Transforming physical spaces throughout the city into a world of stimulating and thought-provoking design, the 8th annual Jerusalem Design Week 2018, organized by the Design Center of Jerusalem, showcases dozens of exhibitions, installations, film screenings, live performances, and visual experiences by more than 150 Israeli and international designers working along the 2018 theme of “Conserve.” Curated by Tal Erez (designer, researcher and curator) and Anat Safran (designer, curator and artistic director), the theme of the Jerusalem Design Festival 2018 re-examines the idea of conservation and conservatism and the role design plays therein through the prisms of society, environment and culture.
Jerusalem Design Week 2018: Conservatism as an Ideology
The festival will present three recurring subcategories: The Library (embodying the ideas of conservation and culture), The Market (examining the relationship between conservation and society) and The Garden (focusing on conservation and environment). “The theme emerged from a growing feeling that on one hand we are increasingly uncertain about our influence on the future, and on the other, in all facets of life, find more and more comfort in the persistence of the past. The obvious disciplinary manifestations of this is conservation as a mechanism and conservatism as an ideology,” says Tal Erez, adding, “However, when we broke those terms down to see how they can relate to design and function as a brief, we understood that more often than not, conserving — or prolonging the past — is one of the more radical actions we take. That, we felt, was already an interesting starting point for a design week.”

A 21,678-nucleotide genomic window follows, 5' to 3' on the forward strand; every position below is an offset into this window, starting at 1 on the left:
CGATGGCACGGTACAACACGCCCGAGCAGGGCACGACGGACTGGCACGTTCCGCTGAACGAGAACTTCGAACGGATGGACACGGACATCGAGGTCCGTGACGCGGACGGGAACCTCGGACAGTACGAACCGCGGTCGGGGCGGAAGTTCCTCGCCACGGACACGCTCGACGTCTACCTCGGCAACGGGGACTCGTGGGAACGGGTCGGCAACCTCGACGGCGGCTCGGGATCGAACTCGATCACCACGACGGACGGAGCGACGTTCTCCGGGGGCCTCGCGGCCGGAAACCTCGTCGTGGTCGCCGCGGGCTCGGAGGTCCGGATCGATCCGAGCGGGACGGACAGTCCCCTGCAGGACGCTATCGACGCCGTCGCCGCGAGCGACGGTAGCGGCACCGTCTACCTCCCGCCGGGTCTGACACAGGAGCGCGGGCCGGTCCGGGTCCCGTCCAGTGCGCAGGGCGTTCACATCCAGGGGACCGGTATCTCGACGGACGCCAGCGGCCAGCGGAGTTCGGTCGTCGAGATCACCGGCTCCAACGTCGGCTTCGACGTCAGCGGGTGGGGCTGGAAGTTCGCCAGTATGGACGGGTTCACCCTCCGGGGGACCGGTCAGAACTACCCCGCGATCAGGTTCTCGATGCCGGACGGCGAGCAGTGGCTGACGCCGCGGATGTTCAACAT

Highlights from Jerusalem Design Week 2018